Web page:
Fancier Simple Kitchen Island

Yesterday I mentioned having a little trouble with commissions, and this kitchen island was a bit of trouble as well. A friend of mine showed her coworker the Simple Kitchen Island I built when we lived at G-Ma’s house (plans here). He decided it would be perfect for his kitchen, with a few tweaks. We spoke on the phone, and that’s where things got a little fuzzy. He wanted the shorter ends to have an “overhang” for stools, which I took to mean having less slats so there’s leg room. In his mind, he wanted the aprons, legs, and slats to be shorter as well, all being the same width as those slats below. I should have explained it better, because if I built it how he saw it in his head, it would have been very “tippy” and easily knocked over. Not good for a kitchen island. It also started out a little short. He mentioned wanting it counter height, but I guess G-Ma’s 60 year old counters were a bit shorter (she was only about 5 feet tall herself). And though he said he wanted the same finish I used on mine in the photo, it was a bit too bright for his taste. Here was the first image I sent over, with a coke can for color comparison.

This is where the height questions cropped up, and I offered to do a brown glaze to tone it down as I knew the color was very strong. This version (the original) measures 33″ high. He decided he wanted 36″, and asked if it would be too much trouble to remove the legs and add new ones. Um, yes. This is why I asked for a measurement in the first place! So I scrambled to find a solution. Which was to use a couple of stair spindles to create three inch tall feet. I think it takes the whole island up a notch.

I painted and glazed them to match and then attached them with glue and nails. So easy! I’m actually glad we had this little snafu, because the island looks so much more polished with these adorable feet.

The top turned out quite nicely. I used a layered paint finish, and the grain still pulls through which I think is a nice touch. This is a solid wood piece, and I like that it shows, even if it is painted. I do wish, however, that I had filled in the sides of the plywood with DAP. I hate seeing those cracks. I thought I sanded it down smoothly enough, but plywood edges are a nightmare to work with. Next time I’ll be sure to remember that.

Here’s that coke can again, for color reference. I took photos of the process so I could post a new finishing tutorial, but the photos got lost somewhere in iPhoto and I can’t find them. But I started by dry brushing on a plum color (that’s the dark streaking you see) then a coat of Colonial red, followed by a glaze of brown stain mixed with glazing medium. I then topped it off with three coats of polycrylic, since it’s going to need a lot of cleaning as an island. Final measurements are 24″ wide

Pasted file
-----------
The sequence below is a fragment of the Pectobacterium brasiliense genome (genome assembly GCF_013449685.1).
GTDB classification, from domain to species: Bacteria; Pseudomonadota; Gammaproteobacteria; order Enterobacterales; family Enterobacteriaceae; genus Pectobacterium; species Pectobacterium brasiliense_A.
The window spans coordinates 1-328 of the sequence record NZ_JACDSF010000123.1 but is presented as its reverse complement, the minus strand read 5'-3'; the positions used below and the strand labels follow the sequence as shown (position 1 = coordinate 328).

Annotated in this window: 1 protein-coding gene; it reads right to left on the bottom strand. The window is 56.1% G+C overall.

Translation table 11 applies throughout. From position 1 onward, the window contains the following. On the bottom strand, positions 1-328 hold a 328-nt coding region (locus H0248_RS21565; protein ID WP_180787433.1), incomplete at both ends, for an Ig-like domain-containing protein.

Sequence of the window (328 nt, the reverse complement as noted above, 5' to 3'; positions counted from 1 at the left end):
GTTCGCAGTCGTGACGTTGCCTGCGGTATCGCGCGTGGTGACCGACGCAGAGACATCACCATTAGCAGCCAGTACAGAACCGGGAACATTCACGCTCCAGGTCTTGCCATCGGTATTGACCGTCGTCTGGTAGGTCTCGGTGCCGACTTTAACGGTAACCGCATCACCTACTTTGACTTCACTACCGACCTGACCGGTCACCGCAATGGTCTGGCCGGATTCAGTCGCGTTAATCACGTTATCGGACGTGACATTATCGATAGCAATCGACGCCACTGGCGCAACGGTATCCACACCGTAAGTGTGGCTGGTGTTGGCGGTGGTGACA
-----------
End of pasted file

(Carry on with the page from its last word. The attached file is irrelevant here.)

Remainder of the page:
4 thoughts on “Fancier Simple Kitchen Island

    1. He was. Once I explained why I kept the aprons and legs in place (for stability and so the top doesn’t bend or warp) he was happier than with his original idea. And he really liked the feet, he even offered to pay extra since he waved away taking a measurement when I asked. I declined though, and stuck with the original price. He was very understanding, I hope I didn’t make him sound rude or demanding. It was just a case of two minds trying to explain over the phone what they see in their heads, and not getting there. In the end it worked out, but I learned a lot on the process. Provide sketches and dimensions BEFORE building!

  1. I have a request to build a friend a kitchen island, in fact, yours that appears on Ana White’s site. How would you add a drawer to one of the long sides? In addition is there room (in your opinion) as part of the top to make part of it a sunken area for a drop in chopping block or a tray for tools for eating? I built a potting bench (from Ana again) but cut the top into three pieces with two areas sunken below the top. You can see it on my page on Ana’s place. It seems to work fine.

    1. This is a tough one, I’m not a vastly experienced builder yet, so take what I’m about to say with a grain of salt. I think it would work to cut out sections of the top to create sunken areas with a router or jigsaw. Or you could use a hole saw (or jigsaw) to create holes to drop small bowls or condiment ramekins into for chopped items. You could even use a slab of butcher block for the top, the 2’x4′ piece I saw at Lowe’s was $30. On my first island, I hung knobs from one side to stash some tools like spatulas and mixing spoons. You could even use a slim towel rack or hooks. As far as a drawer, that should be possible. It wouldn’t be very deep with a 1×4 apron, though. I would think you could cut the apron short at both ends of the long side, say about 1 foot in. Then run a 1×4 perpendicular to where it ends to give a board to attach drawer slides. Then just build a drawer with facing and slides and you’re good to go. I think they even make top slides, too. Good luck!

Comments are closed.